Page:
PRIZE (Part 3)

HEADLINE COMICS

#23 March-April 1947: The Last Bloody Days of Baby Face Nelson 7pp, The Doctor is Missing 6pp, Red-Hot Blaze (2 stories) 7pp, 8pp, Crime Through the Ages 10pp, Comi-Crime 5pp

#24 May-June 1947: Red-Hot Blaze (4 stories) 9pp, 7pp, 8pp, 4pp, Grim Pay-Off for the Pin-Ball Mob 7pp, You Can’t Forget a Killer 8pp

#25 July-Aug 1947: Front Cover, Red-Hot Blaze (2 stories) 7pp, 7pp, Pay Up or Die 7pp, Comi-Crime 4pp

#27 Nov-Dec 1947: Front Cover 1pp

JUSTICE TRAPS THE GUILTY

#1 Oct-Nov 1947: Front Cover 1pp

YOUNG ROMANCE

#1 Sept-Oct 1947: Front Cover 1pp

From ROMANTIC LOVE #1, Sept-Oct 1949, © Avon

When he got back to New York in 1948, no work was forthcoming from Simon and Kirby, so Howard picked up what he could elsewhere. This story has his lettering credit.

From WILD BILL HICKOK #1, Sept-Oct 1949, © Avon

So does this one, and there’s a magnificent feature logo by Howard. I think he was trying to reestablish his lettering credentials, but at the time letterers were rarely allowed to put their own name on stories. Somehow Ferguson managed it. I’ve included work on COW PUNCHER COMICS here from 1946, probably done before Ferguson went back to Detroit for two years.

AVON

COW PUNCHER COMICS

#6 March 1947: White Brother 6pp

#7 May 1947: Six-Shooter Serenade 8pp, Gold Makes a Ghost Town 8pp

ROMANTIC LOVE

#1 Sept-Oct 1949: No Other Love 11pp

SLAVE GIRL COMICS

#2 April 1949: Malu 10pp, Lost Princess 6pp, Malu 10pp, Flame Goddess 7pp

THE SAINT

#5 Feb 1949: The Saint (first story) 8pp

#6 April 1949: The Saint (stories 2 & 3) 6pp, 6pp

#7 Aug 1949: The Saint (first story) 8pp, (second story) page 1 only (third story) 10pp, Flash Harper 6pp

THE UNDERWORLD STORY

No number, 1950: Frosty Dugan 7pp

WILD BILL HICKOK

#1 Sept-Oct 1949: Wild Bill Hickok (2 stories) 10pp, 10pp

#2 Dec 1949-Jan 1950: Wild Bill Hickok (first story) 11pp, Kit West 10pp

#3 Feb-March 1950: White Brother 8pp

#4 July 1950: Showdown at Massacre Creek 7pp

#5 Oct 1950: Jeff Venture 8pp

GILBERTON

CLASSICS ILLUSTRATED

#59 May 1949: Wuthering Heights by Emily Bronte 44pp

From STORIES BY FAMOUS AUTHORS ILLUSTRATED #6, Aug 1950, © Seaboard

Another example of Howard getting in his lettering credit, and fine work by him with lots of creative extras.

SEABOARD PUBLISHING

STORIES BY FAMOUS AUTHORS ILLUSTRATED

#6 Aug 1950: Macbeth by Shakespeare 30pp

#7 Sept 1950: The Window by Cornell Woolrich 45pp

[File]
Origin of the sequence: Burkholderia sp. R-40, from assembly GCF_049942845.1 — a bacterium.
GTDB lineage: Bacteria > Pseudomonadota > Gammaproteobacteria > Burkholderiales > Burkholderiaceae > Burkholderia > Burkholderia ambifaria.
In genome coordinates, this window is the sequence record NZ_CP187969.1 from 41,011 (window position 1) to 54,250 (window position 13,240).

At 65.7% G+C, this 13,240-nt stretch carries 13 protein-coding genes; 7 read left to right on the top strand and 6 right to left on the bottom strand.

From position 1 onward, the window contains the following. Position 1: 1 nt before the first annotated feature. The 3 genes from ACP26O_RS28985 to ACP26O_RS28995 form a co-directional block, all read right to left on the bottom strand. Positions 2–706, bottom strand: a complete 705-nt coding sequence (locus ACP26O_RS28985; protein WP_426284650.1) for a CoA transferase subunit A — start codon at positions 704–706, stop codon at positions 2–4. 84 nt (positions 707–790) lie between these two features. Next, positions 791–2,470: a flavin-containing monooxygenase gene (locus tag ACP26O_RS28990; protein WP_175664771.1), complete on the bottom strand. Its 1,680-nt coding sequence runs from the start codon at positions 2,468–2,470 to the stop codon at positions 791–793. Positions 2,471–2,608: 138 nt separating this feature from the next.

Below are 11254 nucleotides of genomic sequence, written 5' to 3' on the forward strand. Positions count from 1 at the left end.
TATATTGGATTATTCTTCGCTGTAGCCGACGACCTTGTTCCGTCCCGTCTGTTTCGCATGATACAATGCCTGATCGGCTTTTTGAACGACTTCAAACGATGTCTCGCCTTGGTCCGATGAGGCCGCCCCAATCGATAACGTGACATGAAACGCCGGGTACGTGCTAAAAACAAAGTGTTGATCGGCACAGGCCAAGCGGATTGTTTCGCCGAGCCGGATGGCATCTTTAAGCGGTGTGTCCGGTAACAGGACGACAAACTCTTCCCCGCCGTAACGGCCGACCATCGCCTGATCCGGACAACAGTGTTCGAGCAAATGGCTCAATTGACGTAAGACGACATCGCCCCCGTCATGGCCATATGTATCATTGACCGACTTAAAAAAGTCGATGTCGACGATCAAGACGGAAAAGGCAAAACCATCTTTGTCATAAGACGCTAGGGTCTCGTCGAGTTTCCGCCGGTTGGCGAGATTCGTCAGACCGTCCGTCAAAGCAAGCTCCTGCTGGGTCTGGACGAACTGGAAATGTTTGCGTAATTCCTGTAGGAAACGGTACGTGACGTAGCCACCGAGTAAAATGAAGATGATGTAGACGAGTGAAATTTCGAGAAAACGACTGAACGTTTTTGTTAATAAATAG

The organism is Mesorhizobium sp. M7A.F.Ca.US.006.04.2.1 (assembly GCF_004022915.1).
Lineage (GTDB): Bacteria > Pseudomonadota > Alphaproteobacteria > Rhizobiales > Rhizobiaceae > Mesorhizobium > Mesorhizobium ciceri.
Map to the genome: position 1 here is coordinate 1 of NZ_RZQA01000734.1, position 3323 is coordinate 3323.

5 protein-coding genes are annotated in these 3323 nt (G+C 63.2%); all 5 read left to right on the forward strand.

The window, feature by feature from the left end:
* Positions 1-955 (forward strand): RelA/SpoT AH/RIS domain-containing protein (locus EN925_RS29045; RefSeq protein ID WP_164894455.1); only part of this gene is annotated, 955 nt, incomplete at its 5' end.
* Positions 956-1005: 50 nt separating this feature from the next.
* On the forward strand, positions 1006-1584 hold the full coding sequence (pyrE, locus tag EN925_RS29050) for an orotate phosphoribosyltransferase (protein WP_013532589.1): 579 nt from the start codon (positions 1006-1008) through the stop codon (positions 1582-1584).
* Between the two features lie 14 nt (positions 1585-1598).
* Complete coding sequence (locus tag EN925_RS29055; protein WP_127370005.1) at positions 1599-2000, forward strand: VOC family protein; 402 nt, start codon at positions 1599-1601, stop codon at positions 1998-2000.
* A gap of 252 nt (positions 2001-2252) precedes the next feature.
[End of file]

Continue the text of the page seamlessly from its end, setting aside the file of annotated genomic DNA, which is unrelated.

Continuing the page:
#8 Oct 1950: Hamlet by Shakespeare 29pp

ST. JOHN

AUTHENTIC POLICE CASES

#14 Aug 1951: Diamonds C.O.D. 8pp, Police Smash Waterfront Crime Gangs 8pp

From BATTLE CRY #4, May 1952, © Stanley Morse

A beautiful title by Howard. His regular lettering continues with the revised C and G, and retains the small, angular question mark. The top caption is as stylish as ever.

From MISTER MYSTERY #15, Feb 1954 © StanleyMorse

Another creative title, I’m not sure how the ribbon-like texture areas were done. I haven’t talked about Howard’s letter J, it has a distinctive shape here and throughout his career, but it’s not a letter that shows up that often.

STANLEY MORSE

BATTLE CRY

#1 May 1952: Tale of a Tank 4pp

#2 July 1952: Section 8 7pp, Operation Exterminator 5pp, Meter Reader 6pp, A Plot of Land 4pp, A Pint of Plasma 5pp

#3 Sept 1952: Glory Hound 6pp, To the Victors 4pp, A Modern Army 5pp, Machinery 4pp, Gambler 6pp

#4 Nov 1952: Treatment 6pp, Gunfire 5pp, Paratrooper Boots 5pp, Buddies 5pp

#5 Jan 1953: Plan of Attack 5pp, Bawl Like a Baby 5pp, Infiltration 5pp, Going Home 5pp, Frustration 4pp

#6 March-April 1953: Up In Smoke 5pp, Dragon from the East 4pp, A Pair of Dice 6pp, Steel Foxhole 5pp

#7 May-June 1953: Run to Murmansk 5pp

#8 Aug-Sept 1953: Operation Rx 4pp

MISTER MYSTERY

#15 Feb 1954: Nightmare 4pp

WEIRD TALES OF THE FUTURE

#2 June 1952: City of Primitive Man 7pp

#3 Sept 1952: Desert Castle 6pp

#4 Nov 1952: Day of Doom 7pp, Engine That Came Through Time 7pp, Speck of Stardust 7pp

#5 Jan 1953: The Worm Turns 4pp, Else You’ll Be Dead 4pp, Under Her Thumb 4pp, Torture 4pp

From WIN A PRIZE COMICS #1, Feb 1955, © Charlton

Howard reconnected with Simon and Kirby in 1954, doing work like this for Charlton. His regular lettering is looking a bit uneven here, and he’s gone back to the serif G. Or could this be old work that sat in Simon and Kirby inventory for years? Joe Simon said in his book that rarely happened, they usually were able to sell everything they did.

CHARLTON

CHARLIE CHAN

#6 June 1955: Front Cover, Charlie Chan (3 stories) 6pp, 7pp, 7pp

#7 Aug 1955: Charlie Chan (first story) 6pp, (second story) page 1 top panel only

FROM HERE TO INSANITY

#11 Aug 1955: Front Cover, Expressions 1pp, Line ‘Em Up 2pp, Dorothy and Digby 4pp, Rex Mortgage M.D. 3pp, Walt Chisely’s 20,000 Lugs Under the Sea 6pp, Build It Yourself 4pp, Comet Feldmeyer 2pp, Tweetie Piper 1pp, Be A Successful 90-Pound Weakling 1pp

WIN A PRIZE COMICS

#1 Feb 1955: Uncle Giveaway 1pp, The Emissary 6pp, Win A Prize 1pp

#2 April 1955: Bullet Ballad 7pp, Sir Cashby of Moneyvault 4pp, Torpedoed 4pp, The Handsome Brute 5pp, The Bull 5pp

From FIGHTING AMERICAN #5, Dec 1954-Jan 1955, © Prize

When Ferguson also returned to Simon and Kirby work at Prize, taking over titles like this from Ben Oda, his lettering was subdued with few creative extras, but look at that clever balloon for the tiger in the first panel! Here the G again has a serif, something that seemed to come and go.

From YOUNG ROMANCE #90, Nov 1957, © Prize